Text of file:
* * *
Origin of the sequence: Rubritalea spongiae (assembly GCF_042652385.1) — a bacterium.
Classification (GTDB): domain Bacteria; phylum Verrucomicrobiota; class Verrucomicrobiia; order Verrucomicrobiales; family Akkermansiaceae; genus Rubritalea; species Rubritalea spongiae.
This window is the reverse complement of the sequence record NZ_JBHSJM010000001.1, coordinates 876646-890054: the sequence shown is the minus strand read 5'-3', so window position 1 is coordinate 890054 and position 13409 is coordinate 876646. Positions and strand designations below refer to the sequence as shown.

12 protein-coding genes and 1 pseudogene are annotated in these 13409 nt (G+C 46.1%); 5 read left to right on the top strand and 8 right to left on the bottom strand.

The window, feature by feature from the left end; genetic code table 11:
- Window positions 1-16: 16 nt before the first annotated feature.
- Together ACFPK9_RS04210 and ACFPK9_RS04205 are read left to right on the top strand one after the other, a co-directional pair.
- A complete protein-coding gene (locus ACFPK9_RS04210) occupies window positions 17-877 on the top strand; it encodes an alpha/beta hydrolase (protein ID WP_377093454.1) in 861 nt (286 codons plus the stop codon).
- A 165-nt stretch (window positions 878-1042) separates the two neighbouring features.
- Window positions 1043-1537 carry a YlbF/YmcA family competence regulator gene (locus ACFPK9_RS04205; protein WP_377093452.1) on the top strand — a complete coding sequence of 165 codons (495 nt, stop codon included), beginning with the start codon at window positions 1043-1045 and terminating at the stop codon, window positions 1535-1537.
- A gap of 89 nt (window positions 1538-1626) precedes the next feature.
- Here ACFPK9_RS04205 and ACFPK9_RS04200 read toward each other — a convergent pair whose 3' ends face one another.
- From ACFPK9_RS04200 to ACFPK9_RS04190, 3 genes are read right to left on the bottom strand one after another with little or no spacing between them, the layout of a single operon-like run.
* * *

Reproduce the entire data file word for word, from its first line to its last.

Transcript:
Origin of the sequence: Rubritalea spongiae (assembly GCF_042652385.1) — a bacterium.
Classification (GTDB): domain Bacteria; phylum Verrucomicrobiota; class Verrucomicrobiia; order Verrucomicrobiales; family Akkermansiaceae; genus Rubritalea; species Rubritalea spongiae.
This window is the reverse complement of the sequence record NZ_JBHSJM010000001.1, coordinates 876646-890054: the sequence shown is the minus strand read 5'-3', so window position 1 is coordinate 890054 and position 13409 is coordinate 876646. Positions and strand designations below refer to the sequence as shown.

12 protein-coding genes and 1 pseudogene are annotated in these 13409 nt (G+C 46.1%); 5 read left to right on the top strand and 8 right to left on the bottom strand.

The window, feature by feature from the left end; genetic code table 11:
- Window positions 1-16: 16 nt before the first annotated feature.
- Together ACFPK9_RS04210 and ACFPK9_RS04205 are read left to right on the top strand one after the other, a co-directional pair.
- A complete protein-coding gene (locus ACFPK9_RS04210) occupies window positions 17-877 on the top strand; it encodes an alpha/beta hydrolase (protein ID WP_377093454.1) in 861 nt (286 codons plus the stop codon).
- A 165-nt stretch (window positions 878-1042) separates the two neighbouring features.
- Window positions 1043-1537 carry a YlbF/YmcA family competence regulator gene (locus ACFPK9_RS04205; protein WP_377093452.1) on the top strand — a complete coding sequence of 165 codons (495 nt, stop codon included), beginning with the start codon at window positions 1043-1045 and terminating at the stop codon, window positions 1535-1537.
- A gap of 89 nt (window positions 1538-1626) precedes the next feature.
- Here ACFPK9_RS04205 and ACFPK9_RS04200 read toward each other — a convergent pair whose 3' ends face one another.
- From ACFPK9_RS04200 to ACFPK9_RS04190, 3 genes are read right to left on the bottom strand one after another with little or no spacing between them, the layout of a single operon-like run.